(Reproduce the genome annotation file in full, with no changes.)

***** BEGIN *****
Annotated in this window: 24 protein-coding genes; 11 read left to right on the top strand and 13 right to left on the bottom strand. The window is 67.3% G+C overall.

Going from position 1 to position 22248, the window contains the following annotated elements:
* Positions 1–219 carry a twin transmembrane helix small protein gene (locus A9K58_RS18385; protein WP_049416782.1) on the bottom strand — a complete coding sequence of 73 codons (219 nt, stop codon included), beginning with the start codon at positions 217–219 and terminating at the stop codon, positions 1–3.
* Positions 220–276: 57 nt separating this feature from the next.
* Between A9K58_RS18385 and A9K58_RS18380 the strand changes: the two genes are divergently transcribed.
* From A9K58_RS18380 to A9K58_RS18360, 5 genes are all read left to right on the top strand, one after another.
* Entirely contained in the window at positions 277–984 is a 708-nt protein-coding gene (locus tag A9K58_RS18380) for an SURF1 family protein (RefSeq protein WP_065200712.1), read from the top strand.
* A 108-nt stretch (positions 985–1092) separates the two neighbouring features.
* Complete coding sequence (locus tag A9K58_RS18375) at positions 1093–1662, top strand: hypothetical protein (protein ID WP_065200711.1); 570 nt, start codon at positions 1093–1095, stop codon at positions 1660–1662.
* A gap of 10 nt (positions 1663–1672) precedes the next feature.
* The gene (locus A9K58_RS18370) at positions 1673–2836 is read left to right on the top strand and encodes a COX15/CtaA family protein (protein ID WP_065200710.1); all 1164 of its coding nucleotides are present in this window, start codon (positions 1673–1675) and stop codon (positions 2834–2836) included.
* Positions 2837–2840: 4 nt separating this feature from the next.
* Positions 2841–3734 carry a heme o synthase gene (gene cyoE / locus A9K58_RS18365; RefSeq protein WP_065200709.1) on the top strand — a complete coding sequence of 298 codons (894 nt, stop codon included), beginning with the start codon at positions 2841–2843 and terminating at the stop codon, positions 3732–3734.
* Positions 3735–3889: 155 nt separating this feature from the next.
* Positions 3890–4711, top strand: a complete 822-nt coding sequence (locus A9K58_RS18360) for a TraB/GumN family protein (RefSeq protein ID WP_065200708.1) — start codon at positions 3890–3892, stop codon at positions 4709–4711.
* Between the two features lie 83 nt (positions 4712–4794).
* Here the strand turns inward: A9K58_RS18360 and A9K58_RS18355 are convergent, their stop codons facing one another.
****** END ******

Annotated in this window: 24 protein-coding genes; 11 read left to right on the top strand and 13 right to left on the bottom strand. The window is 67.3% G+C overall.

Going from position 1 to position 22248, the window contains the following annotated elements:
* Positions 1–219 carry a twin transmembrane helix small protein gene (locus A9K58_RS18385; protein WP_049416782.1) on the bottom strand — a complete coding sequence of 73 codons (219 nt, stop codon included), beginning with the start codon at positions 217–219 and terminating at the stop codon, positions 1–3.
* Positions 220–276: 57 nt separating this feature from the next.
* Between A9K58_RS18385 and A9K58_RS18380 the strand changes: the two genes are divergently transcribed.
* From A9K58_RS18380 to A9K58_RS18360, 5 genes are all read left to right on the top strand, one after another.
* Entirely contained in the window at positions 277–984 is a 708-nt protein-coding gene (locus tag A9K58_RS18380) for an SURF1 family protein (RefSeq protein WP_065200712.1), read from the top strand.
* A 108-nt stretch (positions 985–1092) separates the two neighbouring features.
* Complete coding sequence (locus tag A9K58_RS18375) at positions 1093–1662, top strand: hypothetical protein (protein ID WP_065200711.1); 570 nt, start codon at positions 1093–1095, stop codon at positions 1660–1662.
* A gap of 10 nt (positions 1663–1672) precedes the next feature.
* The gene (locus A9K58_RS18370) at positions 1673–2836 is read left to right on the top strand and encodes a COX15/CtaA family protein (protein ID WP_065200710.1); all 1164 of its coding nucleotides are present in this window, start codon (positions 1673–1675) and stop codon (positions 2834–2836) included.
* Positions 2837–2840: 4 nt separating this feature from the next.
* Positions 2841–3734 carry a heme o synthase gene (gene cyoE / locus A9K58_RS18365; RefSeq protein WP_065200709.1) on the top strand — a complete coding sequence of 298 codons (894 nt, stop codon included), beginning with the start codon at positions 2841–2843 and terminating at the stop codon, positions 3732–3734.
* Positions 3735–3889: 155 nt separating this feature from the next.
* Positions 3890–4711, top strand: a complete 822-nt coding sequence (locus A9K58_RS18360) for a TraB/GumN family protein (RefSeq protein ID WP_065200708.1) — start codon at positions 3890–3892, stop codon at positions 4709–4711.
* Between the two features lie 83 nt (positions 4712–4794).
* Here the strand turns inward: A9K58_RS18360 and A9K58_RS18355 are convergent, their stop codons facing one another.